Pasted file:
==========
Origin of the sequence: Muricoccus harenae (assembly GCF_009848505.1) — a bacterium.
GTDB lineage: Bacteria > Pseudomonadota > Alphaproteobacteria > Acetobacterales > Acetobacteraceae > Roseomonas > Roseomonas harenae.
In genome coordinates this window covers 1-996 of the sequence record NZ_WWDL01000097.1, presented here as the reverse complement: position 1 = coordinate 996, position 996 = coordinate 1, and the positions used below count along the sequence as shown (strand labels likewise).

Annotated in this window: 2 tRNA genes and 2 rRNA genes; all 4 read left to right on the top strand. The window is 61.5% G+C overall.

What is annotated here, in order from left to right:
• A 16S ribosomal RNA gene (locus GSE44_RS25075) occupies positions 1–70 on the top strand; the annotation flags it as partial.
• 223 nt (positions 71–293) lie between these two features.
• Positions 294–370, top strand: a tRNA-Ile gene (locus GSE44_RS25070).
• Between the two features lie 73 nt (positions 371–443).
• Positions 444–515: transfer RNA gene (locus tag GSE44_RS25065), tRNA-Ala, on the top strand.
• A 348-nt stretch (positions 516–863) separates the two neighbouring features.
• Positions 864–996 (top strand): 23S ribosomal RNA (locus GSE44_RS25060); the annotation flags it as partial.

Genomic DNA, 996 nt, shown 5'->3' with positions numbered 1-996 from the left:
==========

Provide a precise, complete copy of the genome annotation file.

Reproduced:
Origin of the sequence: Muricoccus harenae (assembly GCF_009848505.1) — a bacterium.
GTDB lineage: Bacteria > Pseudomonadota > Alphaproteobacteria > Acetobacterales > Acetobacteraceae > Roseomonas > Roseomonas harenae.
In genome coordinates this window covers 1-996 of the sequence record NZ_WWDL01000097.1, presented here as the reverse complement: position 1 = coordinate 996, position 996 = coordinate 1, and the positions used below count along the sequence as shown (strand labels likewise).

Annotated in this window: 2 tRNA genes and 2 rRNA genes; all 4 read left to right on the top strand. The window is 61.5% G+C overall.

What is annotated here, in order from left to right:
• A 16S ribosomal RNA gene (locus GSE44_RS25075) occupies positions 1–70 on the top strand; the annotation flags it as partial.
• 223 nt (positions 71–293) lie between these two features.
• Positions 294–370, top strand: a tRNA-Ile gene (locus GSE44_RS25070).
• Between the two features lie 73 nt (positions 371–443).
• Positions 444–515: transfer RNA gene (locus tag GSE44_RS25065), tRNA-Ala, on the top strand.
• A 348-nt stretch (positions 516–863) separates the two neighbouring features.
• Positions 864–996 (top strand): 23S ribosomal RNA (locus GSE44_RS25060); the annotation flags it as partial.

Genomic DNA, 996 nt, shown 5'->3' with positions numbered 1-996 from the left: